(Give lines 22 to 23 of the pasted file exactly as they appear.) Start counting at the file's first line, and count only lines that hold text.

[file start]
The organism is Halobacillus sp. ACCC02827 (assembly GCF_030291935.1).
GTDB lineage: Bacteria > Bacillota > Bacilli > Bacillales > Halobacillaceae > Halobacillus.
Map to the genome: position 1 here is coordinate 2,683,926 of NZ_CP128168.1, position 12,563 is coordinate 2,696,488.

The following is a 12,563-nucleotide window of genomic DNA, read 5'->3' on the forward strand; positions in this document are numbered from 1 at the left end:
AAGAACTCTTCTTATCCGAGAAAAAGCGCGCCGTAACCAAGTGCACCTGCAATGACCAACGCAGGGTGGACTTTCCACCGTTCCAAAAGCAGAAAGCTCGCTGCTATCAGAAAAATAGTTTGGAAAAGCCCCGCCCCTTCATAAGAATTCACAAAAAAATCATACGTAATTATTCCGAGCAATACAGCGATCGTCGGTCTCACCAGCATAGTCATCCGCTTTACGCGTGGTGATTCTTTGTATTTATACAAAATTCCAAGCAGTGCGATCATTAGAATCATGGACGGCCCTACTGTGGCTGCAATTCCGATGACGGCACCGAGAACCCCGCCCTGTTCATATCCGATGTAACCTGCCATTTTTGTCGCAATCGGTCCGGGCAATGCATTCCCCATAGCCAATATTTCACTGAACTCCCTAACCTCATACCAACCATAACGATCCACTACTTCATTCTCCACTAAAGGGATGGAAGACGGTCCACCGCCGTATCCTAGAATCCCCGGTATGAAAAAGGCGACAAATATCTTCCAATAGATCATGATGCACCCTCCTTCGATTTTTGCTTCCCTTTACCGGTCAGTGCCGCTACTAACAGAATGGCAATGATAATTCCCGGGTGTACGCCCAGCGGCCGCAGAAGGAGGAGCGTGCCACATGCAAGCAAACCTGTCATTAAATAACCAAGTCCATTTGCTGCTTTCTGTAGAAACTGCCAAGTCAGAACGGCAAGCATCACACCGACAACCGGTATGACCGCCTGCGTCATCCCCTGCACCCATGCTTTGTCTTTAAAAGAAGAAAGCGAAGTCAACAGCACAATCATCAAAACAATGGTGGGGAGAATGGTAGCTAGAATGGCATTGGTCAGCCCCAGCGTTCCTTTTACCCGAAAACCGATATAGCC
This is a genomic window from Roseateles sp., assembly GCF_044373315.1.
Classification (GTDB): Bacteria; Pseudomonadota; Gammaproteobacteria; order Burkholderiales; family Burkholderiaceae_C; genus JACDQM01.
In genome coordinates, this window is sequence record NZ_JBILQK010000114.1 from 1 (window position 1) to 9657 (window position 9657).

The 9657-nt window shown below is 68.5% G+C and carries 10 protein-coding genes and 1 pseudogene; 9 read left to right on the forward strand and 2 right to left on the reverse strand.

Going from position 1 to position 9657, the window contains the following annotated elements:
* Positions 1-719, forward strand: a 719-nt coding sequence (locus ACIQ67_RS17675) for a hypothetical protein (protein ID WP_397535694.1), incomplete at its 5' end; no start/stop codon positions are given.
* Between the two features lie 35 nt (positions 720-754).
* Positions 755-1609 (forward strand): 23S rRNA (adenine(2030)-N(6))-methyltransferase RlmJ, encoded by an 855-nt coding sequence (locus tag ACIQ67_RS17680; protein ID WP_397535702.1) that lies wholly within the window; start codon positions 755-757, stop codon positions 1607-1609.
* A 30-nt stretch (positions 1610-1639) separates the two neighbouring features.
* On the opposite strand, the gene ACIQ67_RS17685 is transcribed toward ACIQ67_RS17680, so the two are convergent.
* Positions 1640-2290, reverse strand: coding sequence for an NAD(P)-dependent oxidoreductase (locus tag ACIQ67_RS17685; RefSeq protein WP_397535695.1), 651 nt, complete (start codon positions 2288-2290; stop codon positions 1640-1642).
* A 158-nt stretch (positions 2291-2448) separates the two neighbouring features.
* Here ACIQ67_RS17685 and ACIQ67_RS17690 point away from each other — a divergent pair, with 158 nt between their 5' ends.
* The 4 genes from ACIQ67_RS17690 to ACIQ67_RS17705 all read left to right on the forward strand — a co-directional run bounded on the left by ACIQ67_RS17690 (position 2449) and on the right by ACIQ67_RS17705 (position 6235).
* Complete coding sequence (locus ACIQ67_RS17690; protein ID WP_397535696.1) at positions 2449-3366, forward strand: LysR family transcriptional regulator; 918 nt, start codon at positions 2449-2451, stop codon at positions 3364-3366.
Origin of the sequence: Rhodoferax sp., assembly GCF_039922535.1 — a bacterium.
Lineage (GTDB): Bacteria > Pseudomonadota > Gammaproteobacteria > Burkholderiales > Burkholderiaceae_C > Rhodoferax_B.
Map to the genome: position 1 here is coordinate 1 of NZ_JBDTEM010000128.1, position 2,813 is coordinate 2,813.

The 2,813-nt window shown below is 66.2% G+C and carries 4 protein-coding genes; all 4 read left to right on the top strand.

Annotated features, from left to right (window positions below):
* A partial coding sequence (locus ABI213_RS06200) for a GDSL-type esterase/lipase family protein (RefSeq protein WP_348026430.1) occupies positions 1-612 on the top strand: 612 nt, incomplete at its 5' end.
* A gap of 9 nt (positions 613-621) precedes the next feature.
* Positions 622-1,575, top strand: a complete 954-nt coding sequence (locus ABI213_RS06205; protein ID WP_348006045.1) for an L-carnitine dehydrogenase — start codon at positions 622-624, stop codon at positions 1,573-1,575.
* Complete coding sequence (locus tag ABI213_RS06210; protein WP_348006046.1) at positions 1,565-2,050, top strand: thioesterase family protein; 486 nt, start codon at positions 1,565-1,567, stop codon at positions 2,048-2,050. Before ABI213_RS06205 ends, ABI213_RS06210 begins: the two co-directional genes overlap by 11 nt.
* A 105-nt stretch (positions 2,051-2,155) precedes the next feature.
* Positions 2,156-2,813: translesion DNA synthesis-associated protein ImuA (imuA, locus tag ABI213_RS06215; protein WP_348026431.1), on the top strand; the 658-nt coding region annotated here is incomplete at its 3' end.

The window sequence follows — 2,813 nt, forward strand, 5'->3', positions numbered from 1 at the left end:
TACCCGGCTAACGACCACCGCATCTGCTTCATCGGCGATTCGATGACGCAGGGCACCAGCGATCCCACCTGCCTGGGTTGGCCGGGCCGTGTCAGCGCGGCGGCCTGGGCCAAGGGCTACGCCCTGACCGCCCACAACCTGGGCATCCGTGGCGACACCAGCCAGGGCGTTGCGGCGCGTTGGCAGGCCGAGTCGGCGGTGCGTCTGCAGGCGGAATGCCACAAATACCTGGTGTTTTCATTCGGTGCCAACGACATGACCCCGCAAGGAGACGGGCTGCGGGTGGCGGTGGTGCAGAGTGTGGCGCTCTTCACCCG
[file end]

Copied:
Lineage (GTDB): Bacteria > Pseudomonadota > Gammaproteobacteria > Burkholderiales > Burkholderiaceae_C > Rhodoferax_B.
Map to the genome: position 1 here is coordinate 1 of NZ_JBDTEM010000128.1, position 2,813 is coordinate 2,813.